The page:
DOW enacts emergency monkeypox legislation


Six species of African rodents are now prohibited in Colorado and transportation of any species of prairie dog is prohibited as part of an emergency regulation adopted by the Colorado Wildlife Commission during a Thursday meeting in Steamboat Springs.

It will be unlawful to transport, import or export tree squirrels, rope squirrels, dormice, Gambian giant pouched rats, brush-tailed porcupines, striped mice and any prairie dog without expressed written authorization of the Division of Wildlife. The animals, which are sometimes bought and sold as pets, have been found to be possible carriers of monkeypox, a rare viral disease that has recently broken out in the United States.

In May 2003, cases of human monkeypox virus were found in about 50 people in Wisconsin, Illinois, Indiana and New Jersey. On June 16, a human case was also identified in Kentucky, and another more recently in Kansas City, Kan., according to a fact sheet provided by the DOW Thursday.

All but one of the people who contracted the disease had been in contact with sick prairie dogs; one person apparently contracted it from a domestic rabbit. All of the pet prairie dogs were bought in pet stores from a shipment that was housed with up to six listed African rodents.

Many accounts have attributed the spread of the disease by the Gambian rat, but it is still undetermined which of the six species is responsible for transmitting the disease to the other pet species.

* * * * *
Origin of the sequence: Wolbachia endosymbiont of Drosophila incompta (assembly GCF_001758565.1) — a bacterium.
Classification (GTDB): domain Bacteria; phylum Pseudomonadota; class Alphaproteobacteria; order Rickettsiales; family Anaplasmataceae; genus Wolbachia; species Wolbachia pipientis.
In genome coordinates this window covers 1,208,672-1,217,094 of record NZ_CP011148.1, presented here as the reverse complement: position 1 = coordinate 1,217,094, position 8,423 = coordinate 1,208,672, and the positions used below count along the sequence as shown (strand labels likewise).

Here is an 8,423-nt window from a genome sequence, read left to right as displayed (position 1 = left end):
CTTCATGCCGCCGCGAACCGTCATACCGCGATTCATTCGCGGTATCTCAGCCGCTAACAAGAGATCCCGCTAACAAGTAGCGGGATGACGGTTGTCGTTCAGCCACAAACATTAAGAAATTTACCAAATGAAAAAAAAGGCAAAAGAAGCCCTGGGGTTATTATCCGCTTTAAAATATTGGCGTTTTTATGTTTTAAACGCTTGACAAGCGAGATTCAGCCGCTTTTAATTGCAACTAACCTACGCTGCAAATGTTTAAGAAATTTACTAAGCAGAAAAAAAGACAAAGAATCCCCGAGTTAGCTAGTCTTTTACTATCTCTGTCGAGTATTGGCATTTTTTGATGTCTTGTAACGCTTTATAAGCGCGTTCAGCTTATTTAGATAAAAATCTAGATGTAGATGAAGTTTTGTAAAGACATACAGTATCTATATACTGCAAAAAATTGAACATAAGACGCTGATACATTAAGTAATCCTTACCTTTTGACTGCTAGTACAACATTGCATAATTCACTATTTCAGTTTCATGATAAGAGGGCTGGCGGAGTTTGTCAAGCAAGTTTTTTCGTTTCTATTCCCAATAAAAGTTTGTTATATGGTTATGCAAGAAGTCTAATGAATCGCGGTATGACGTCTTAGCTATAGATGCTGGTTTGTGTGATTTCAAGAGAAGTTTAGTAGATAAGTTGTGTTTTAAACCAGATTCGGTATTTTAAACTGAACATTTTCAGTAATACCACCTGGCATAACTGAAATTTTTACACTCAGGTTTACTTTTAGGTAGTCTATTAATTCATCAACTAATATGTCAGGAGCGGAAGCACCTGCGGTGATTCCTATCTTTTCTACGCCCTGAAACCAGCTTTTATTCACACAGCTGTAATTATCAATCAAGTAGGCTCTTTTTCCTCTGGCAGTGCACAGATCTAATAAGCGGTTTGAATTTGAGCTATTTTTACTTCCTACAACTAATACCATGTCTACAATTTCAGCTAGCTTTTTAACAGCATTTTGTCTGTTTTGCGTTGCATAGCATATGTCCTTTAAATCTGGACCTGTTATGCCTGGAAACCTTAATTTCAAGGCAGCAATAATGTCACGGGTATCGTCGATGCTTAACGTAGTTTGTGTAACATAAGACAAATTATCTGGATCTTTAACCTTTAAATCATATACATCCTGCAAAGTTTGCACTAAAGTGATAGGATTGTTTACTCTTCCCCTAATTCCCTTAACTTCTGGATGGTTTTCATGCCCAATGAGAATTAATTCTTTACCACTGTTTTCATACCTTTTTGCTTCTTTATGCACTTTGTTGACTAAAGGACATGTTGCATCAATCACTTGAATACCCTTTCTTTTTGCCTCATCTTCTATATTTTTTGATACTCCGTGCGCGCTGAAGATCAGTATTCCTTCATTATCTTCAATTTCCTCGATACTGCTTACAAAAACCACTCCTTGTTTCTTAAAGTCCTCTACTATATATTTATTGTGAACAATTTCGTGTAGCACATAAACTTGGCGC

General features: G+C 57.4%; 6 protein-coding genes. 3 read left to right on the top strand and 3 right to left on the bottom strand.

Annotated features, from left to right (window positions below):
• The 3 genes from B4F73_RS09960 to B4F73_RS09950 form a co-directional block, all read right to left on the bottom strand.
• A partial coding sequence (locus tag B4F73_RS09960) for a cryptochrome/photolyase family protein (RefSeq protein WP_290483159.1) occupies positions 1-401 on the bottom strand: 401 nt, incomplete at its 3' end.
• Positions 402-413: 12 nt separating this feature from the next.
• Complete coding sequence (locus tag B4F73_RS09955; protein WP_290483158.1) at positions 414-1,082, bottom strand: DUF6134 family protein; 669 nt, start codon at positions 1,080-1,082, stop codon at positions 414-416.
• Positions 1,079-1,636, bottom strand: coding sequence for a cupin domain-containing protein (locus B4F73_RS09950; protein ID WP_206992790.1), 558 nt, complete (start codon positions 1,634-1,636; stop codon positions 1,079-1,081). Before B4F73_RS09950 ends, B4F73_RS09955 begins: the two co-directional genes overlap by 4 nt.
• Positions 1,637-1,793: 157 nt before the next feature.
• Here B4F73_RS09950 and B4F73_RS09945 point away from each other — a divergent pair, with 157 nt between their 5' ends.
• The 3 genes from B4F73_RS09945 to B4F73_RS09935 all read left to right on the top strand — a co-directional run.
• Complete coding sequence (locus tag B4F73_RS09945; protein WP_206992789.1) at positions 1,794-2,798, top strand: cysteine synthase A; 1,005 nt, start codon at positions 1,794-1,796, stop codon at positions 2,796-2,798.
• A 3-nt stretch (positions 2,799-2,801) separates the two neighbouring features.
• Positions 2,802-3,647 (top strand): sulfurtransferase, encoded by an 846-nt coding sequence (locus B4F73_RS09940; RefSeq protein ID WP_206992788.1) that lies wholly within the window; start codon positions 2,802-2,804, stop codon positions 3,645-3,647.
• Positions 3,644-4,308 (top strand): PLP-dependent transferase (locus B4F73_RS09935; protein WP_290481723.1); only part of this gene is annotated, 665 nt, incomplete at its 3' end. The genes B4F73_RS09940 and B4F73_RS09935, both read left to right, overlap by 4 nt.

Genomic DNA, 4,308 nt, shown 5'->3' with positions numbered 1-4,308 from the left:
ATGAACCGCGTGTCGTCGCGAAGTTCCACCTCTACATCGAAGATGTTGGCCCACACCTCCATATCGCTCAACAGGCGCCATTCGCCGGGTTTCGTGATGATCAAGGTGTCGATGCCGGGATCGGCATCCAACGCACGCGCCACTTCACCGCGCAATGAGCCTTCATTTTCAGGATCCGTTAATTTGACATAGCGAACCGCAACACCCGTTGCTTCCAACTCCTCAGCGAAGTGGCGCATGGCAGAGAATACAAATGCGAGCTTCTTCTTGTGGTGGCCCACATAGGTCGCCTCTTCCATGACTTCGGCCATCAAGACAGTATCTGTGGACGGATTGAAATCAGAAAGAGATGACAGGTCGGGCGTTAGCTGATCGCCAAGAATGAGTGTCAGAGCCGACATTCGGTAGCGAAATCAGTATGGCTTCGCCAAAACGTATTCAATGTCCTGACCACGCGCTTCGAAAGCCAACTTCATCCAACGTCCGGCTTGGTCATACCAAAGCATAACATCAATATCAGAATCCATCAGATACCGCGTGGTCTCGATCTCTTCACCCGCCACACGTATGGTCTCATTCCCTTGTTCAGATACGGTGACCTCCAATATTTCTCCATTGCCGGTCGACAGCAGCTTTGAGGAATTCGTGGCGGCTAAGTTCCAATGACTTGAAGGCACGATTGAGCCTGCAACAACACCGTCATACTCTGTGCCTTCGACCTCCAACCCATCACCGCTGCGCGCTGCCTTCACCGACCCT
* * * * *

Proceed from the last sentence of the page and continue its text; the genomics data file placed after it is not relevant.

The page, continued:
"One of these species is a transmitter of monkeypox," said Mike King, regulation coordinator for the Division of Wildlife. "No cases have been reported in Colorado, and we want to keep it that way."

Monkeypox is found mostly in rainforests of central and West Africa. The disease got its name because it first was discovered in laboratory monkeys in 1958, according to the Centers for Disease Control and Prevention.

Animal blood tests later revealed monkeypox infection in rodent species. The virus that causes monkeypox was recovered from an African squirrel, which may be the natural host. Lab studies confirmed the virus also could infect rats, mice and rabbits, according to the CDC.

No permits have been issued in Colorado for any of the African rodents, so King said probably no one in Colorado owns any of them. One Colorado commercial facility has prairie dogs, and now it cannot transport the animals within the state, but only export with the expressed written consent of the DOW.

People can get monkeypox from an infected animal through a bite or direct contact with the animal's blood, body fluids or lesions, according to the CDC. Symptoms of monkeypox in humans are similar to those of smallpox.


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